According to another aspect of the invention, a method of cutting or ablating hard tissue is disclosed, comprising the steps of providing a gain medium, a diode array, and an optical cavity; placing the gain medium and the diode array within the optical cavity so that the diode array is optically aligned to side pump the gain medium; activating the diode array to light pump the gain medium and generate laser light; and directing the laser light onto the hard tissue to cut or ablate the hard tissue.

An apparatus for imparting disruptive forces onto a target surface, according to another aspect, comprises: a fluid output configured to place fluid into a volume in close proximity to the target surface; and an excitation source configured to direct electromagnetic energy into the volume in close proximity to the target surface, wherein the excitation source outputs the electromagnetic energy in a form of at least one output pulse having a plurality of high-intensity leading micropulses that impart relatively large amounts of energy into at least part of the fluid in the volume, the relatively large amounts of energy imparted into the fluid being sufficient to cause the fluid to expand wherein disruptive cutting or ablating forces onto to the target surface, the excitation source being configured to operate at a frequency within a range from about 1 to about 100 Hz.

A method of cutting or ablating hard tissue is also provided in accordance with an aspect of the present invention, comprising the following steps: placing fluid into a volume in close proximity to the hard tissue; and activating an excitation source comprising at least one laser diode to light pump a gain medium and generate laser light in a form of at least one output pulse having a plurality of high-intensity leading micropulses, the laser light having a wavelength which is highly absorbed by the fluid, the excitation source being configured to operate at a frequency within a range from about 1 to about 100 Hz. The method can comprise directing the at least one output pulse into the volume to impart relatively large amounts of energy into at least part of the fluid in the volume, the relatively large amounts of energy causing the fluid to expand wherein disruptive cutting or ablating forces are imparted to the target surface.

In any of the above aspects, the gain medium may comprise a laser rod, such as an Erbium-based laser rod. More particularly, the gain medium may comprise an Erbium-based crystalline laser rod for generating laser light in a range between 1.73 and 2.94 microns. The laser light can have a wavelength in a range from about 2.69 um to about 2.95 um.

The laser light can be generated in the TEMoo mode to overcome thermal effects. The generated laser light can have a wavelength, pulse, and power density suitable for cutting and ablating tooth tissue or bone. Thus, in accordance with a method of the present invention, the hard tissue can comprise, for example, tooth or bone tissue. Temporal pulse control can be used to attain a uniform temporal pulse pattern. In another embodiment, gain switching or Q-switching can be used to attain the uniform temporal pulse pattern. The diode light pump or the at least one diode can comprise a diode array, and the diode array can be optically aligned to side pump the gain medium. The diode light pump can be placed within the optical cavity so that the diode array is optically aligned to side pump the gain medium. The generated laser light can have a wavelength that is highly absorbed by the fluid. The fluid can comprise water.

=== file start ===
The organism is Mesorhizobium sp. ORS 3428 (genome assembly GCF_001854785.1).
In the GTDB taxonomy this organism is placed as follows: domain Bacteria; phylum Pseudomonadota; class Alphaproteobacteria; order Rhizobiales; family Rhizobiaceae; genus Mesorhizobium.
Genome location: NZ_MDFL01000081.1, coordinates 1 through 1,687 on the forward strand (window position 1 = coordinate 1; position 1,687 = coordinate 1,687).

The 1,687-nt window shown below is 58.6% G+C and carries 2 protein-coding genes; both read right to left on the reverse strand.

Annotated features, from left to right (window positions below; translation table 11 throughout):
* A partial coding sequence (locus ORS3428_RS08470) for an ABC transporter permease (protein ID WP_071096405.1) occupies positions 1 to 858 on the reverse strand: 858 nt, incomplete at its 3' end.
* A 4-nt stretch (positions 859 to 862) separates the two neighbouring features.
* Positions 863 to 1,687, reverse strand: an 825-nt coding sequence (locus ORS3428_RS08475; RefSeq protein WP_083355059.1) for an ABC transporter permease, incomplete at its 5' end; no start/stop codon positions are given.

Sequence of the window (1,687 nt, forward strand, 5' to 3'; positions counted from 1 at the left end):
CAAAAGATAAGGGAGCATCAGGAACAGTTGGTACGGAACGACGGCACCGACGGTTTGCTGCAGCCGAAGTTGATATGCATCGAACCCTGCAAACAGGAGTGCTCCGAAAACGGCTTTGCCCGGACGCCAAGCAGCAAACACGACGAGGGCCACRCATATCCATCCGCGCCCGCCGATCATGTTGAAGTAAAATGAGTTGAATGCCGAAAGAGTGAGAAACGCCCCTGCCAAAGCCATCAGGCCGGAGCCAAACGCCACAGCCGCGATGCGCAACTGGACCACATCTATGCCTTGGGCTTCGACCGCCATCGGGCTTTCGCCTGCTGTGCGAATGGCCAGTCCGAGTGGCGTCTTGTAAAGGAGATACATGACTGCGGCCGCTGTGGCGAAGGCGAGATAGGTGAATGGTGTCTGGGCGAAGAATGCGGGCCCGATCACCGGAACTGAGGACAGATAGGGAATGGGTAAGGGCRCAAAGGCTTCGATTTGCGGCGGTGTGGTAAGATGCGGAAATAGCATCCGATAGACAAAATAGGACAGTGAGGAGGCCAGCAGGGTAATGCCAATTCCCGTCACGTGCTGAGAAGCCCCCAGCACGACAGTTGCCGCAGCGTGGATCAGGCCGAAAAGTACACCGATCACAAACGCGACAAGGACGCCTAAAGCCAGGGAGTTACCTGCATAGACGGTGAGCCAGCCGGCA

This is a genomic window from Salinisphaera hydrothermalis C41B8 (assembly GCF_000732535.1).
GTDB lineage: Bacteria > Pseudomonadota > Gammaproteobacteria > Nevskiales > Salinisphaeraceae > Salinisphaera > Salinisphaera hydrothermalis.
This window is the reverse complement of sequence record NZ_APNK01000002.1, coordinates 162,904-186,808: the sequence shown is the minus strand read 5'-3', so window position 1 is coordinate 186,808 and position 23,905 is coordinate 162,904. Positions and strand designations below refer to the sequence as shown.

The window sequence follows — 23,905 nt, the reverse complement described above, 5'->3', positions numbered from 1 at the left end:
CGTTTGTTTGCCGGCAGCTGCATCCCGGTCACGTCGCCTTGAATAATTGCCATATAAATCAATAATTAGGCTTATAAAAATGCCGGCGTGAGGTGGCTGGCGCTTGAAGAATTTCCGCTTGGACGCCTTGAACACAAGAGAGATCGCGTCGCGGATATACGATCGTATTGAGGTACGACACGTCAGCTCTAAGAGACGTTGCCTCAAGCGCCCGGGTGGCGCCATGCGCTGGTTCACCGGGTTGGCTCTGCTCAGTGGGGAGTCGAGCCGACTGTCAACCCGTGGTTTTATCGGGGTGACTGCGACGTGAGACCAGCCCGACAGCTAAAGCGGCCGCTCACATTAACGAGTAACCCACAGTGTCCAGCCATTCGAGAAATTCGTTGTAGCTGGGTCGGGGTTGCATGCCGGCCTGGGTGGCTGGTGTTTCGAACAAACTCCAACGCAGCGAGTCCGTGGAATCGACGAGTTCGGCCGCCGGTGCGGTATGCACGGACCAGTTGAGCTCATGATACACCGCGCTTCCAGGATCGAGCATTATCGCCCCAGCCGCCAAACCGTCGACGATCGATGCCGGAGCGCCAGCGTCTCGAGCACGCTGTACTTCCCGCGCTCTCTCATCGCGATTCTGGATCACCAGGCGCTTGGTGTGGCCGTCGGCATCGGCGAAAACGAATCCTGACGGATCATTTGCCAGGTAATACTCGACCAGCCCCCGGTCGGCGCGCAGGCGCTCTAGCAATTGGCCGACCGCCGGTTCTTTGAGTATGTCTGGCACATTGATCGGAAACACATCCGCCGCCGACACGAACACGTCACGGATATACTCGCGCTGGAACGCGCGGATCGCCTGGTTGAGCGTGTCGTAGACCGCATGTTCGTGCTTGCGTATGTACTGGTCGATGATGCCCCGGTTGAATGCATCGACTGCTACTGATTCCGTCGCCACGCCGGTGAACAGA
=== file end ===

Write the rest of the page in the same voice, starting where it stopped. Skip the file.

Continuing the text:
The methods and apparatuses of this application are intended for use, to the extent the technology is compatible, with existing technologies including the apparatuses and methods disclosed in any of the following patents and patent applications: U.S. Pat. Nos. 7,108,693; 7,068,912; 6,942,658; 6,829,427; 6,821,272; 6,744,790; 6,669,685; 6,616,451; 6,616,447; 6,610,053; 6,567,582; 6,561,803; 6,544,256; 6,533,775; 6,389,193; 6,350,123; 6,288,499; 6,254,597; 6,231,567; 6,086,367; 5,968,037; 5,785,521; and 5,741,247; and U.S. application Ser. No. 10/858,557, filed Jun. 1, 2004 and Ser. No. 10/178,080, filed Jun. 21, 2002, the entire contents of all which are incorporated herein by reference.

The diode side pumped Erbium crystalline laser of the present invention may emit at wavelengths between 1.73 and 2.94 μm. The pumping may be accomplished by InGaAs laser diodes configured as bars or arrays emitting at 968 nm, and can be delivered in either a CW (continuous wave) or a QCW (quasi-continuous wave) mode of operation, at power levels that may begin at 40 W. With an optimized output coupling, the light-to-light efficiency can be at least 10% and can reach a magnitude up to 35%. One of the embodiments of this invention is that these efficiency magnitudes are higher than those which may have been previously attained, owing to the inventive design which seeks to maximize the pump-to-laser mode overlap and to optimize outcoupling, specifically tailoring the outcoupling to the pulse format or CW operation of the laser.